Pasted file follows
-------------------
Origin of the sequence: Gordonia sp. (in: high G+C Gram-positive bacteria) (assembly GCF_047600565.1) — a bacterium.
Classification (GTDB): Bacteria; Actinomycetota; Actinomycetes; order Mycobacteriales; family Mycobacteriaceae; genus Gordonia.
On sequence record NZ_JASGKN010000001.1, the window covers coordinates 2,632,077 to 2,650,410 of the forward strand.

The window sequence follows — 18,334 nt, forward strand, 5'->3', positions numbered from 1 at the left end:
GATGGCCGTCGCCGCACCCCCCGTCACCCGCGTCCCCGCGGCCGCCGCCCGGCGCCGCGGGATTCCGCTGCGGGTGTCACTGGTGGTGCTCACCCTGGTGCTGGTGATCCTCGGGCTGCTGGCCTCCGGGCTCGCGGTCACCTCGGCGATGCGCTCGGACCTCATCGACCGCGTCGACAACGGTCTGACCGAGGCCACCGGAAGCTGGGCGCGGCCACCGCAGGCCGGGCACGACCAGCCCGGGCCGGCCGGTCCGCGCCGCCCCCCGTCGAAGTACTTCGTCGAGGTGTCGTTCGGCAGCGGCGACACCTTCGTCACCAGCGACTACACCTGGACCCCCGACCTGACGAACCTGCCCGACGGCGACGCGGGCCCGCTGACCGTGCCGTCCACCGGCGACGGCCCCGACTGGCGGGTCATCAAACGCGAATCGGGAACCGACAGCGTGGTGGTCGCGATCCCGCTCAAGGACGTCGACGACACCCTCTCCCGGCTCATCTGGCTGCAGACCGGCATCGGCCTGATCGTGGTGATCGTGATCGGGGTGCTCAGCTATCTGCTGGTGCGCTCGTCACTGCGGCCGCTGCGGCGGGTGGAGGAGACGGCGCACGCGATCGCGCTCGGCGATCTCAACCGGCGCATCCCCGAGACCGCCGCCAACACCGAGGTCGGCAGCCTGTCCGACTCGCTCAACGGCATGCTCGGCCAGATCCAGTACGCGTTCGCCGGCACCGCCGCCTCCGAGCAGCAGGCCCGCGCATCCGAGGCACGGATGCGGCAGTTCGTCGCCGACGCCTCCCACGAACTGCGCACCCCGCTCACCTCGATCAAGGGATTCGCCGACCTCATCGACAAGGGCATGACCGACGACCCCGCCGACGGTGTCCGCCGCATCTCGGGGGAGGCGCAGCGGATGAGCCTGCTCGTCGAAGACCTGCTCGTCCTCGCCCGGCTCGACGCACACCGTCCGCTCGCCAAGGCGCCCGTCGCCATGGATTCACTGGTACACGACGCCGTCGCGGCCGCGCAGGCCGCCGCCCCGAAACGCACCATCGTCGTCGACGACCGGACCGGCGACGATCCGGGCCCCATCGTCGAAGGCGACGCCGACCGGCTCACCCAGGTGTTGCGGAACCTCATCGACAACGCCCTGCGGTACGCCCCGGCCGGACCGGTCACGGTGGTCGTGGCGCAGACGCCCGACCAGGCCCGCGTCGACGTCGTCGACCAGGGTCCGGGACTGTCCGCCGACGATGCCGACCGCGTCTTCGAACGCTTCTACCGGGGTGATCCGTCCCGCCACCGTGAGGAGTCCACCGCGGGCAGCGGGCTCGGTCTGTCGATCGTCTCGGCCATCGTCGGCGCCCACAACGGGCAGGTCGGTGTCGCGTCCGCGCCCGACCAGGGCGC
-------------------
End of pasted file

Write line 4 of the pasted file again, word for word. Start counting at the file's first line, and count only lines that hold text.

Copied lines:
The window sequence follows — 18,334 nt, forward strand, 5'->3', positions numbered from 1 at the left end: